I have a ATI/AMD Dynamic Switchable Graphics on a HP Pavilion g7 (hp pavilion g7-1246ef). This computer came with a pre-installed Windows 7 64 bit OS. For some reason I had to use the Windows 7 32-bit OS and there are no 32-bit drivers for my computer (it looks like; they should be here).

I was able to install drivers, Aero works and so on, but the fans are loud, so that I would like to try and find some driver that will fix this...

I would like to know exactly what my VGA is called before installing any driver. Using Linux, I found that that I have practically two: one on-CPU Intel for energy-efficiency, one discrete card (an ATI/AMD Radeon HD 6470M) for rendering.

At some point in Windows it looked like so:

enter image description here

and now it looks like so:

enter image description here

Hardware ids:

enter image description here

enter image description here

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    Were did you get the graphic driver from? Considering you're using a laptop with switchable graphics, you need specific drivers for both cards. What's the hardware ID for both? – and31415 Aug 5 '14 at 9:25
  • @and31415 - I have found the Intel HD 3000 on an Intel site I guess, that was pretty forward. I found different packages for AMD/ATI on the Catalyst website, but I had problems with that, as specifed in this question (other package was tested and discussed there), but in the end I have installed the driver (details in this answer). – user162573 Aug 5 '14 at 9:40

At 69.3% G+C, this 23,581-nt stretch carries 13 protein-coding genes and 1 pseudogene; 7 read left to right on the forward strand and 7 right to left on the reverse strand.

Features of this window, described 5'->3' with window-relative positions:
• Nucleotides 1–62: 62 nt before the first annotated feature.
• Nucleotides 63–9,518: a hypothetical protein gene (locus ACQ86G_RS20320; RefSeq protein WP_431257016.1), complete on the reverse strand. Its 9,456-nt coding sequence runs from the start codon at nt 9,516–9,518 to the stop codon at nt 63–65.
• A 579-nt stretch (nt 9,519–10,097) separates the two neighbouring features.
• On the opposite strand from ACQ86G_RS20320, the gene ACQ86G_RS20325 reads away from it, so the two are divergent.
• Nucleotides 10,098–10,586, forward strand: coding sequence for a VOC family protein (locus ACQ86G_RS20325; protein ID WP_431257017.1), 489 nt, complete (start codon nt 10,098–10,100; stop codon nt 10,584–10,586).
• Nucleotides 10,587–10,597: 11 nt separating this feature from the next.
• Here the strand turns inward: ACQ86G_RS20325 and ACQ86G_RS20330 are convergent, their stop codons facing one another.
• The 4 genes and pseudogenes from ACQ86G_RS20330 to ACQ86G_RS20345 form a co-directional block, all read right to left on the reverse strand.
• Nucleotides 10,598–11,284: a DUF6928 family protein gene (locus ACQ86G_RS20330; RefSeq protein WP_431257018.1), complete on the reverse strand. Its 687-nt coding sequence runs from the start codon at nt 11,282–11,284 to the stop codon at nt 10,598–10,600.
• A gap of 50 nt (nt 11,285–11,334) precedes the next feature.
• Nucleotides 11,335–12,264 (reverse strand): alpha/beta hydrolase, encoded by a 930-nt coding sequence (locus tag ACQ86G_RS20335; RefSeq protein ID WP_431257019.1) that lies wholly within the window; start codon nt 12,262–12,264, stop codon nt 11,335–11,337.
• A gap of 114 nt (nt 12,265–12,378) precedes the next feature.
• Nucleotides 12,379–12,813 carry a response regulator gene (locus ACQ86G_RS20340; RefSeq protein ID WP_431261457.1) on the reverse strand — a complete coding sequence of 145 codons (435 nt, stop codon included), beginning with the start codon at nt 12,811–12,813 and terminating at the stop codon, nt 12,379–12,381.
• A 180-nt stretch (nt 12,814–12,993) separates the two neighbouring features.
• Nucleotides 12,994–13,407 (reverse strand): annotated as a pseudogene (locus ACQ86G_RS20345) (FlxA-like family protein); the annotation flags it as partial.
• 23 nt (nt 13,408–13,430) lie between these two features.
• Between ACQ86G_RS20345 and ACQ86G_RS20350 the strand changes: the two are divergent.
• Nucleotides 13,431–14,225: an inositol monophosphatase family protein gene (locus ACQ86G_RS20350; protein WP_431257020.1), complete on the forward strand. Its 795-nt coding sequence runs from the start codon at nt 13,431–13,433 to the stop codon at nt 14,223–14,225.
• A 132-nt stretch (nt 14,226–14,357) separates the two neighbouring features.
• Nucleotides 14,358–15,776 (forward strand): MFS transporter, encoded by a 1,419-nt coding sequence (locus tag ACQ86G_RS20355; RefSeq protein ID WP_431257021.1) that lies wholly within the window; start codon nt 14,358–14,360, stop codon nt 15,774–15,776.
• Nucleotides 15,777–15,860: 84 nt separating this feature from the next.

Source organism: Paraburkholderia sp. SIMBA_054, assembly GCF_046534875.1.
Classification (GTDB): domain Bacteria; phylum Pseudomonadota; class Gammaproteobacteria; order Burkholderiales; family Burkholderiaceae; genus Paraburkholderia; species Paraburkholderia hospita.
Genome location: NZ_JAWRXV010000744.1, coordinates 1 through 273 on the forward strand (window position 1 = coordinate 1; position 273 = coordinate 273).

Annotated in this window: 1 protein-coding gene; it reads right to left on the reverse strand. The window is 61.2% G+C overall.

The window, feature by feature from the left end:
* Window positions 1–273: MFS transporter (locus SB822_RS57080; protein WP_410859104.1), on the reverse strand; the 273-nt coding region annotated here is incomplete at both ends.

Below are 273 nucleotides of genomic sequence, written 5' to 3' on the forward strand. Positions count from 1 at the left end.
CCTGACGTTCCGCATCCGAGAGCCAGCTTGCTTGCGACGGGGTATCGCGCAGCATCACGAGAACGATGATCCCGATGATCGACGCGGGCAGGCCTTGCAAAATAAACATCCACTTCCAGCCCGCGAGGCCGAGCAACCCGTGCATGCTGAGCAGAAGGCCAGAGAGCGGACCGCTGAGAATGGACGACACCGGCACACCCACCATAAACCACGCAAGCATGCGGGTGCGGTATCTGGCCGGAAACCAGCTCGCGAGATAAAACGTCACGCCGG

• @and31415 - hardware ids now posted in the question – user162573 Aug 5 '14 at 10:09
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    The AMD card ID is PCI\VEN_1002&DEV_6760&SUBSYS_1672103C&REV_00, which corresponds to Radeon (TM) HD 6470M. Despite the fact no 32-bit driver seem to be available, the 64-bit package actually contains both. Make sure to uninstall the current driver, restart, and then install the one provided by HP. As for the Intel card, the 32-bit package for Windows 8 is compatible with Windows 7 as well. – and31415 Aug 5 '14 at 11:02
  • @and31415: You're great! your comment is a great answer to my other question on how to install video drivers on that specific laptop! - please post this there as answer and I will then set a bounty for you. – user162573 Aug 5 '14 at 16:39

After trying different ways to install the drivers my opinion is that in order to see the hardware the system needs some kind of software/drivers. Removing all drivers completely makes the hardware inaccessible. In most cases Windows will try to install some minimal generic drivers as soon as it detects their absence. In some cases removing the drivers will make the display unusable (completely black) after reboot (it happened to me twice after removing the Intel drivers from HP; I had to boot in safe mode in order to use the display and install a driver; another solution was to use a rescue disk and from there to go back to a system restore point.)

So, the answer to the question is probably that without some drivers (at least the generic ones that come with the OS installation) there is no access to the hardware.

Also, accessing information on the hardware - its "specifications" - depends on the driver up to some point: using a driver intended for a Radeon (TM) HD 7400M GPU while I had Radeon (TM) HD 6470M displayed the wrong info that my GPU was 7400M. But even so (or, I imagine, with some generic driver) it was possible to see the hardware ID, which led to identifying the hardware (see images in the question and the comments made by and31415).